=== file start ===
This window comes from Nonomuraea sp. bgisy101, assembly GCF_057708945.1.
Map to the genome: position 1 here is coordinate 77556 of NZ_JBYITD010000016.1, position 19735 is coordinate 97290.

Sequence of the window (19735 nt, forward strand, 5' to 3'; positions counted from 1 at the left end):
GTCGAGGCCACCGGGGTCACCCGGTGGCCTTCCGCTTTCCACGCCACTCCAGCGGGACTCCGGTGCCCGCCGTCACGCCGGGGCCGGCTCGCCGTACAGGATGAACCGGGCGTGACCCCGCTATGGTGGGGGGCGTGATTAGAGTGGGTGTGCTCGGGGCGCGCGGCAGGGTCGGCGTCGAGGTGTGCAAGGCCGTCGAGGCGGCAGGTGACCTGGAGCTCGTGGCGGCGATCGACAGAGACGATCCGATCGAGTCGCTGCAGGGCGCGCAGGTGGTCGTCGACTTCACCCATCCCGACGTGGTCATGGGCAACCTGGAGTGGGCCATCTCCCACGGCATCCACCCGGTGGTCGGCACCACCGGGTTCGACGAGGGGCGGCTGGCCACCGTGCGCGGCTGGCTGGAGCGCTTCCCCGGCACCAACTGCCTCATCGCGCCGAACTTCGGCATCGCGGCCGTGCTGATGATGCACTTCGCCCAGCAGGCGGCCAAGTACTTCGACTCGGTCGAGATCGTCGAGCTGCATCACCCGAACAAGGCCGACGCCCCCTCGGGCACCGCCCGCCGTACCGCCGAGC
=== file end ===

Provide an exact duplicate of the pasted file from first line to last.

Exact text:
This window comes from Nonomuraea sp. bgisy101, assembly GCF_057708945.1.
Map to the genome: position 1 here is coordinate 77556 of NZ_JBYITD010000016.1, position 19735 is coordinate 97290.

Sequence of the window (19735 nt, forward strand, 5' to 3'; positions counted from 1 at the left end):
GTCGAGGCCACCGGGGTCACCCGGTGGCCTTCCGCTTTCCACGCCACTCCAGCGGGACTCCGGTGCCCGCCGTCACGCCGGGGCCGGCTCGCCGTACAGGATGAACCGGGCGTGACCCCGCTATGGTGGGGGGCGTGATTAGAGTGGGTGTGCTCGGGGCGCGCGGCAGGGTCGGCGTCGAGGTGTGCAAGGCCGTCGAGGCGGCAGGTGACCTGGAGCTCGTGGCGGCGATCGACAGAGACGATCCGATCGAGTCGCTGCAGGGCGCGCAGGTGGTCGTCGACTTCACCCATCCCGACGTGGTCATGGGCAACCTGGAGTGGGCCATCTCCCACGGCATCCACCCGGTGGTCGGCACCACCGGGTTCGACGAGGGGCGGCTGGCCACCGTGCGCGGCTGGCTGGAGCGCTTCCCCGGCACCAACTGCCTCATCGCGCCGAACTTCGGCATCGCGGCCGTGCTGATGATGCACTTCGCCCAGCAGGCGGCCAAGTACTTCGACTCGGTCGAGATCGTCGAGCTGCATCACCCGAACAAGGCCGACGCCCCCTCGGGCACCGCCCGCCGTACCGCCGAGC